On the Wm. Brandt farm near Fort Morgan, Colo., a sheep was found alive on Feb. 12, 1949, after having been entombed in a snowdrift for forty days, having been hemmed against a high board fence by the big blizzard that struck in early January. A companion sheep was dead. The two sheep had eaten away a small portion of a wooden fence. Other than this, they had no food while buried in the snow.
These are examples of burial of domestic animals. Wild animals must also frequently be buried by the snow and must remain for shorter or longer periods in their prisons. How many examples of burials similar to the foregoing burials of domestic animals that blizzard would have afforded, had they been recorded, we can only surmise. As the snow of the blizzard blanketed many thousands of square miles of territory, wild life could not have escaped it. Small animals especially were buried. They were forced to live without eating during their burial. The ability of an animal to fast for long periods under such conditions, means the difference between surviving and perishing.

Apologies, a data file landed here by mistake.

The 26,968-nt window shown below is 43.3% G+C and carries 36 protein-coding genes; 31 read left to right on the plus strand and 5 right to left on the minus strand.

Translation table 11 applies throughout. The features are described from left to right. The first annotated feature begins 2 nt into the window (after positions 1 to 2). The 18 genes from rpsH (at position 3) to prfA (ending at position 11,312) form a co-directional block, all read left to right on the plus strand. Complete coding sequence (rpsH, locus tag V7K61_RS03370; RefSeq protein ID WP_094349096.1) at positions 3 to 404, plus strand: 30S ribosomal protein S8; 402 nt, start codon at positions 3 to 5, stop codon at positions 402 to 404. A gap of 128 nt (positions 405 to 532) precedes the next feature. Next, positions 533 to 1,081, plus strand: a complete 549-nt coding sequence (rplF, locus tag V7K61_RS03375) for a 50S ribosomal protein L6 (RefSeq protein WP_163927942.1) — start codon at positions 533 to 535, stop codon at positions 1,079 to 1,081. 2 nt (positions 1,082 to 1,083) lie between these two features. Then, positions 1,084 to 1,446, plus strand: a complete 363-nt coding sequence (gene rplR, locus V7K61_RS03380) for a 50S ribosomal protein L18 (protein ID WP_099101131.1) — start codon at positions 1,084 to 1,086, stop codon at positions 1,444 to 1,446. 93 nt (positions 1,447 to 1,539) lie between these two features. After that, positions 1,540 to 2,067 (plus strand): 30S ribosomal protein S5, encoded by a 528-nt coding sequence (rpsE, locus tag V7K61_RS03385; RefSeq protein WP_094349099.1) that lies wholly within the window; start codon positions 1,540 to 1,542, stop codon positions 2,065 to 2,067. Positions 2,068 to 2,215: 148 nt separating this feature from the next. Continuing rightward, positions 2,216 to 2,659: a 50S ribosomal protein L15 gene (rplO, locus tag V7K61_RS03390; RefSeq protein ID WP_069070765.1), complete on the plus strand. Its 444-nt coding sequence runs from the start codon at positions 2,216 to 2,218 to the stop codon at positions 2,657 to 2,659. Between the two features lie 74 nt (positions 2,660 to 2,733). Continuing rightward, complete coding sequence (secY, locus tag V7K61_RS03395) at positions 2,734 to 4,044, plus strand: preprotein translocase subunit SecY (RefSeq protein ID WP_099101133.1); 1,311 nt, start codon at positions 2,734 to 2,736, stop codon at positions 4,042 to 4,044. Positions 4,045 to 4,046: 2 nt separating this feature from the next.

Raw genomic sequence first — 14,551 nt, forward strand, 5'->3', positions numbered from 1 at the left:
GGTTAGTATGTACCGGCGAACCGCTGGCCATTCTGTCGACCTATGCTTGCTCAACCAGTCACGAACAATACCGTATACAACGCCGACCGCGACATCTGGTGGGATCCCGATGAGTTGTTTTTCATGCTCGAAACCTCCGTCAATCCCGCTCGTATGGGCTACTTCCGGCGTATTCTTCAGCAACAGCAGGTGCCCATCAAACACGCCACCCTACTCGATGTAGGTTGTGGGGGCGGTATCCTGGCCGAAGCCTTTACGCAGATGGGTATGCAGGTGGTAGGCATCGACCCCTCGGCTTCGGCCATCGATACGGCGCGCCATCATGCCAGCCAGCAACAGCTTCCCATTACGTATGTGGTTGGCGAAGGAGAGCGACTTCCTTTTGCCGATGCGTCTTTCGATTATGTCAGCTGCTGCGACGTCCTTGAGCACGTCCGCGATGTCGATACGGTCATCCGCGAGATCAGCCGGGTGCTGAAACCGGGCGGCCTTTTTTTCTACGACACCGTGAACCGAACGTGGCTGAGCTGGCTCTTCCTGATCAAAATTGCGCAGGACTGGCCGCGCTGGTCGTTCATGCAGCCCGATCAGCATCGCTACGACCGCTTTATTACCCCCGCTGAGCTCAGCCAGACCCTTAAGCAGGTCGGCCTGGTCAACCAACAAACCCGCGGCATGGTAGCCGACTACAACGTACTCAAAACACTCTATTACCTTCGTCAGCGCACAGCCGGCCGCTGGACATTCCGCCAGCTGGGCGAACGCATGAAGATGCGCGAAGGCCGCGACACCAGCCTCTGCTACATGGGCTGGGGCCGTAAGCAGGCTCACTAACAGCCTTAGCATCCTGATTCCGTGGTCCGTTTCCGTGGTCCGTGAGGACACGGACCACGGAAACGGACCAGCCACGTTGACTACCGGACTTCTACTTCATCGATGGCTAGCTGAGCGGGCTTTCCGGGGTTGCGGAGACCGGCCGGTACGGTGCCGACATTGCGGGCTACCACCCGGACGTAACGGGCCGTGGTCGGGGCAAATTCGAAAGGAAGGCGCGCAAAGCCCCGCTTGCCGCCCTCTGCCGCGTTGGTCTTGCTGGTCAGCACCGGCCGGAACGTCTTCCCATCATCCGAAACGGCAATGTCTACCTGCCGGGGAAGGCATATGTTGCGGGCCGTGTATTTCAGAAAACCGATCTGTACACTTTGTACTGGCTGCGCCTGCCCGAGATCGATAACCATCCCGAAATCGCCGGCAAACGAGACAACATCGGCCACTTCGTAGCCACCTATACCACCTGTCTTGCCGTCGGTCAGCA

Rabbits are well-known to be frequently buried in the snow. If we could know just how often such things occur in nature and how many hundreds of thousands of animals are thus forced to go without food for considerable periods each year, we would probably find that the ability to fast is a very important means of survival.